Posts Tagged ‘NSTAR’


NSTAR sent nearly identical letters to Eastham and Wellfleet late Wednesday afternoon announcing it would postpone spraying herbicides along power lines in these towns until June 2010.  Eastham town officials expressed opposition to the spraying in a meeting with NSTAR August 19.  Wellfleet followed suit September 1. Both towns have proposed legislating town-wide bans on the use of herbicides and pesticides.  David Polson, the power company’s Vegetation Management Manager, wrote in these letters that NSTAR is, “in a good faith effort,” allowing the towns to “explore” their “options.”  Polson added that if the towns should fail to develop a plan to remove vegetation along power lines, NSTAR maintains its right to spray herbicides beginning in June 2010.

NSTAR spokesman Mike Durand said in a telephone conversation today that crews have finished brush-clearing work along power lines in Bourne and Falmouth and will move into Orleans by mid-October.  “We do plan to treat the right of way in Orleans,” he said.  Orleans, he explained, has not filed a complaint with NSTAR about the spraying program.  I could not reach Orleans town Administrator John Kelly for comment.

NSTAR did not include the Outer Cape towns of Truro and Provincetown in its 2009 Yearly Operating Program (YOP). These towns were therefore excluded from plans to spray along power lines. NSTAR selects towns to treat based on a rotating schedule. NSTAR spokesman Durand wrote in an email that the power company had yet to finalize a YOP for 2010.

Postscript: NSTAR representative Mike Durand emailed me calling for a clarification of my use of the word “complaint.” I asked him during a phone call earlier today if he had heard anything from Orleans. He said he had not. He wrote me to say that he took my question generally, and if the question was general, he had not heard any anything.  We did not speak of “complaints.” My question was more specific and in the context of asking about other Outer Cape towns that might or might not have organized to oppose the spraying. When Durand answered “no,” I took him to mean that Orleans had not filed a legal complaint.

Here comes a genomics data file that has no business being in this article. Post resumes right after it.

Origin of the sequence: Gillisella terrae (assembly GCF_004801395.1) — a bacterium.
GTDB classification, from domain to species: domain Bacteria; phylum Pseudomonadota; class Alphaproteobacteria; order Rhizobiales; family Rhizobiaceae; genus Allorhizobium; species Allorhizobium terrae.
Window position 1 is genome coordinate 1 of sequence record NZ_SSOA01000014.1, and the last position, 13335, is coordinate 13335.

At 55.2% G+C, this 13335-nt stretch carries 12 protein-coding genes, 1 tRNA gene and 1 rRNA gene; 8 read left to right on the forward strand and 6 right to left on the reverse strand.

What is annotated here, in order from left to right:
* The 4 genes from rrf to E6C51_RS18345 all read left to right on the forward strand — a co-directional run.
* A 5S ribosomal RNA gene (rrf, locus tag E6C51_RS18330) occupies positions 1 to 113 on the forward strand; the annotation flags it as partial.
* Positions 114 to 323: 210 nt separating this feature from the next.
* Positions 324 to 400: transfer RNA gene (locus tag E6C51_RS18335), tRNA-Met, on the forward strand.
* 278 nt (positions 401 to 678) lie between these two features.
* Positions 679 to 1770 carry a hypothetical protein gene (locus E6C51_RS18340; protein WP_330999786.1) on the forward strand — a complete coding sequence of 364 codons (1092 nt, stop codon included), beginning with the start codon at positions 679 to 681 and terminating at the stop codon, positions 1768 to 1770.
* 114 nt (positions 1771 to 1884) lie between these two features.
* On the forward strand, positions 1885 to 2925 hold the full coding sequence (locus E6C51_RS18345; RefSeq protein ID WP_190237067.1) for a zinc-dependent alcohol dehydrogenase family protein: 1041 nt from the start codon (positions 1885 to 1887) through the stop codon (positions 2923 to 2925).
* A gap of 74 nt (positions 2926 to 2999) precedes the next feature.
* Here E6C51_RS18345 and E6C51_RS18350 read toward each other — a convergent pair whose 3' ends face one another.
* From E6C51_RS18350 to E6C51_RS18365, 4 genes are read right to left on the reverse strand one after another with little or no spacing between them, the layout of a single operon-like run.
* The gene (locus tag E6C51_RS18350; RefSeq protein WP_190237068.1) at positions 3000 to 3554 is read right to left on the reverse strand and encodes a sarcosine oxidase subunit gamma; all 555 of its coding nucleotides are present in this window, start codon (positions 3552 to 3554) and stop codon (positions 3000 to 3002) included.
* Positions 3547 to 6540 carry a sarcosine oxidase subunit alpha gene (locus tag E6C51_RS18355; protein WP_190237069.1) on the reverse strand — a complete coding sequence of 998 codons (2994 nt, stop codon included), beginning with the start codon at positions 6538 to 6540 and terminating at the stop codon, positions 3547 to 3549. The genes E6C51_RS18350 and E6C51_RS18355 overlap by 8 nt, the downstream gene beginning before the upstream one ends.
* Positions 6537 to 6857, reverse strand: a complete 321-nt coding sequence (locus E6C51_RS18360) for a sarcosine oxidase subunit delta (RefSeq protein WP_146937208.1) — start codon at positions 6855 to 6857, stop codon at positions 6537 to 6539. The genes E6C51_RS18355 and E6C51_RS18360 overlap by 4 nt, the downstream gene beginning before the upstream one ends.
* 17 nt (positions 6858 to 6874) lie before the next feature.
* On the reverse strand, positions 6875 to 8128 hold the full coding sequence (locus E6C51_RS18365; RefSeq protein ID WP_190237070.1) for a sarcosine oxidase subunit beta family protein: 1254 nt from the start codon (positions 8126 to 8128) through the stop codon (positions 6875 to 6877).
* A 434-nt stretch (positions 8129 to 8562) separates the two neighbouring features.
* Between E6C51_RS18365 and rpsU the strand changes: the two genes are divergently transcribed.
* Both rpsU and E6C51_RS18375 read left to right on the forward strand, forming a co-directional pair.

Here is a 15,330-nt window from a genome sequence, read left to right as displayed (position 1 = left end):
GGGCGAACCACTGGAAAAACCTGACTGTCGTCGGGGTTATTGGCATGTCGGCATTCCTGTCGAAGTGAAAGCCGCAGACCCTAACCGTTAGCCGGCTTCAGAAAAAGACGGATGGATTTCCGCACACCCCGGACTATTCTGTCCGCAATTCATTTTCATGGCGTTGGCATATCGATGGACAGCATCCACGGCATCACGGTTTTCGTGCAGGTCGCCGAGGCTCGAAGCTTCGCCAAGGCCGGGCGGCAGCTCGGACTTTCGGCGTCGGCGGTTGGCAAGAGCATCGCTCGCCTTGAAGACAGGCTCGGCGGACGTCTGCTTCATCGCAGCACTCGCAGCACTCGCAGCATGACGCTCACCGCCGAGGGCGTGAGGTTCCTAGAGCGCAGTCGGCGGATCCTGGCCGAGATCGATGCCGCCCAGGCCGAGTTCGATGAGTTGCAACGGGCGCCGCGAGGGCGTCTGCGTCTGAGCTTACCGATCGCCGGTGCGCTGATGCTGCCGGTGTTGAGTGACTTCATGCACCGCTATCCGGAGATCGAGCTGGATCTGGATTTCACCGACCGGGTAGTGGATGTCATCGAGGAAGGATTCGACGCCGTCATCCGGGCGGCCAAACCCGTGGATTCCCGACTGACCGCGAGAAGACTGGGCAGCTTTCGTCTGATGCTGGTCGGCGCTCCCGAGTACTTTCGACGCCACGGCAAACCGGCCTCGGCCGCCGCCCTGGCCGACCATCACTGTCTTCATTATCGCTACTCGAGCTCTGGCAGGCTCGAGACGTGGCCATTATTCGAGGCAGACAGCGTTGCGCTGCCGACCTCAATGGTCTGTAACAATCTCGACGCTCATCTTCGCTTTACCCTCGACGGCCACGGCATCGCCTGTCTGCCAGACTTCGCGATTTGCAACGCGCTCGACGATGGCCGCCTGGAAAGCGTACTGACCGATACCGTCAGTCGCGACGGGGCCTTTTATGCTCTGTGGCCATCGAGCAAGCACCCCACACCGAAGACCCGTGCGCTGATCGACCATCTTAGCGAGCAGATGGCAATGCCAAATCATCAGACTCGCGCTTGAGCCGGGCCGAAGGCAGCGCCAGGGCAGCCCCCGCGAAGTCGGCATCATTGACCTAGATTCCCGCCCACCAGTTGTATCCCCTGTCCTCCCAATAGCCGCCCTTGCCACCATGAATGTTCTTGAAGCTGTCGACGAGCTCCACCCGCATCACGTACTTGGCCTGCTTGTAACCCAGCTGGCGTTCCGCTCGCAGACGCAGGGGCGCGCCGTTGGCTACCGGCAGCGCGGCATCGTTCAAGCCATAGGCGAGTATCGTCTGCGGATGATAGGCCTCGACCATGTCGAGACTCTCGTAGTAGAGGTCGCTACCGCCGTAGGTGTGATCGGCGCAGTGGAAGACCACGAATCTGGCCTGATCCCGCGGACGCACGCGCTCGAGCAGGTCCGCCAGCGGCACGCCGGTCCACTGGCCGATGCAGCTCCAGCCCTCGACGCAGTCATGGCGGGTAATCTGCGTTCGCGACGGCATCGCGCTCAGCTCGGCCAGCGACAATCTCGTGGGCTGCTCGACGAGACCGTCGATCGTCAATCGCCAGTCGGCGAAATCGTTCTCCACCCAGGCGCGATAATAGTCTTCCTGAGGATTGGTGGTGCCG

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Two selectman and three residents of Eastham met Wednesday with three representatives of NStar to offer the electric company a free brush clearing brigade if it would agree to halt all plans this year to spray herbicides along its power lines.  NStar had planned to begin a program in June to kill vegetation growing under and around the lines, which are the main conduits for electrical power on the Cape.  The company has postponed spraying because of public concern about the potential risk herbicides may pose to topsoil and groundwater.

“They really more or less declined the offer of having the citizens offer to do the whole five miles,” said Sheila Vanderhoef, Eastham’s Town Administrator.  “They indicated that they have their own landscape people  to do mechanical and hand cutting. They did indicate that they would consider limiting themselves for this year to the mechanical and hand-cutting alternative.”

Vanderhoef said that Eastham’s board of selectmen is exploring the possibility of drafting a law or home-rule petition that would ban herbicides and pesticides town-wide.  “That’s a longer term solution,” she said.  “In the short term, yesterday, they focused on offering up a labor contingent.”